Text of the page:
With two days of the race to go, Dennis leads Evans by seven seconds. Tom Dumoulin (Team Giant-Alpecin) is third at nine seconds, while Daryl Impey (ORICA-GreenEDGE) finished runner-up to Von Hoff and earned a total of nine bonus seconds on the day to move from 10th to fourth, 13 seconds back.

Dennis said his first day in the ochre leader's jersey was a smooth one, thanks to the help of his five teammates.

"It was a hectic day, a bit stressful," he said. "But the team was great. They really rode well together and kept me out of trouble whenever it was stressful. They protected me perfectly."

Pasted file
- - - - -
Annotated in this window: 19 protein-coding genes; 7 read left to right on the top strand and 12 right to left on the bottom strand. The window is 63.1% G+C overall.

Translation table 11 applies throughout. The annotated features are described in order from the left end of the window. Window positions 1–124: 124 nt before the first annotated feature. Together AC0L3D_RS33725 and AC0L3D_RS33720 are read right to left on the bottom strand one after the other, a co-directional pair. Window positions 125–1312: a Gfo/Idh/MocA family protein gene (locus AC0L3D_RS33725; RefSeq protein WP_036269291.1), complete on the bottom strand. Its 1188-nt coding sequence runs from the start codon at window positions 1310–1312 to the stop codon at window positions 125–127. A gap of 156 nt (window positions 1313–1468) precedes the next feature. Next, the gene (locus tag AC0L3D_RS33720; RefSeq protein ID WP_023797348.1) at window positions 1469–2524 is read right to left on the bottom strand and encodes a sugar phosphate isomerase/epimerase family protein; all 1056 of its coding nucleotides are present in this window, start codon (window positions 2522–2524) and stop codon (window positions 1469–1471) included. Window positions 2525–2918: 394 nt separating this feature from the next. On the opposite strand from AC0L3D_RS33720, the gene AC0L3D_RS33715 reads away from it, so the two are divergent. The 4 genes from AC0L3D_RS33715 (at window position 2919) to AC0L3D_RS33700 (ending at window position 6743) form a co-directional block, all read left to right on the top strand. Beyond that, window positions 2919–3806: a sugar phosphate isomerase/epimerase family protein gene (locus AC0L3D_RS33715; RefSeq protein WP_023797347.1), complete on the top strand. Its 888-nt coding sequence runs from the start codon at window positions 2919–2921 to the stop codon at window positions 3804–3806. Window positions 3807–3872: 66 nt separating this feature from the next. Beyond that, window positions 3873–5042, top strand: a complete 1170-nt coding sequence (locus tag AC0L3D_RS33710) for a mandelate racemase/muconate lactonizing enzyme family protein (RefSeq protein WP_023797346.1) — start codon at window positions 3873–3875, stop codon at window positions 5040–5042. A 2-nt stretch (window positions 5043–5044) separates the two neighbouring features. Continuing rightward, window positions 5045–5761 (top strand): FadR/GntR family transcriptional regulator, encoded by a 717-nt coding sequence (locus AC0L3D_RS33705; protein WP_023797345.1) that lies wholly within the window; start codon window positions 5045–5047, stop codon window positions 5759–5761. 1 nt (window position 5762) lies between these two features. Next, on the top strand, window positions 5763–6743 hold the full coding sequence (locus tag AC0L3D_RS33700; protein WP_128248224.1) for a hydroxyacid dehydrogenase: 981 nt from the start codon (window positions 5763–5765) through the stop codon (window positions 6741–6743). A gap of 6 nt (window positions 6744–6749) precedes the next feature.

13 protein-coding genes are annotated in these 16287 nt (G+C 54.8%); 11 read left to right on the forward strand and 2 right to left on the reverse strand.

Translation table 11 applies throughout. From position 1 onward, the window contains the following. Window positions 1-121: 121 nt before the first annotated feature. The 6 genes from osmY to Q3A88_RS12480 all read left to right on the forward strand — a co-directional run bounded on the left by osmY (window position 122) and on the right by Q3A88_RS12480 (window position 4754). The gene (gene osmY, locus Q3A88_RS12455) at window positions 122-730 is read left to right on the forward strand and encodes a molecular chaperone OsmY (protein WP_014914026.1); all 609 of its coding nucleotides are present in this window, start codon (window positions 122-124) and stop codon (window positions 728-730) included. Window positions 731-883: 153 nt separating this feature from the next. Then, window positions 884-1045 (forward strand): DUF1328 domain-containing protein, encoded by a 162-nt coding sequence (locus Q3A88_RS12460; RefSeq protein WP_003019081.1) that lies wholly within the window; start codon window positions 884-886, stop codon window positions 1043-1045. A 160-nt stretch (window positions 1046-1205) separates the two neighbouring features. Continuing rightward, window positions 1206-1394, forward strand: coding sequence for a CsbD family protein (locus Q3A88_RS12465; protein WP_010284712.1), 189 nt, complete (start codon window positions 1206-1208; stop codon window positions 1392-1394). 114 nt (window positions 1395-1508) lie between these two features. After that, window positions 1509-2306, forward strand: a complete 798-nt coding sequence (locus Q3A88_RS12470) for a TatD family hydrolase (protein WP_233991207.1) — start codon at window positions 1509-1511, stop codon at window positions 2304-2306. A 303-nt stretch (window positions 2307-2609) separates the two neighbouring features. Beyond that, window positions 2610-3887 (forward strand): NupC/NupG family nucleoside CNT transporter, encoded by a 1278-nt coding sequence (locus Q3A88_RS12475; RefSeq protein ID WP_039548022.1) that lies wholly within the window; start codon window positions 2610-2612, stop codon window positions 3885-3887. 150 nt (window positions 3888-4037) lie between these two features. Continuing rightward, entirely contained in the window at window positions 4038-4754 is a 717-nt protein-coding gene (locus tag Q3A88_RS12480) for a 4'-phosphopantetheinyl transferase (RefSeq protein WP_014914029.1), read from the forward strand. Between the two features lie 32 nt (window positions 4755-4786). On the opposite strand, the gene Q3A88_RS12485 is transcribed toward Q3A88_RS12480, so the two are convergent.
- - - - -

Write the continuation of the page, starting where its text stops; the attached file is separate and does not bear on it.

Saturday's penultimate stage finishes atop Old Willunga Hill. The stage was pivotal in last year's race in which Evans lost the overall lead by a single second to eventual winner Simon Gerrans (ORICA-GreenEDGE) while Richie Porte (Team Sky) took the stage win. Porte sits in fifth overall, 15 seconds back of Dennis.

"Our goal is to get both Cadel and me on the podium as one and two," Dennis said. "There is no definite leader. What we want to do is strive to be one and two at the finish and try to pull off the team classification. The one thing in cycling is that you have to risk everything to win everything. It is risky, but it is definitely possible – with Cadel's form, with my form and with the team we have."

The BMC Racing Team remains the leader in the Virgin Australia team standings while Dennis also holds the lead in the Cycle Instead "young rider" competition.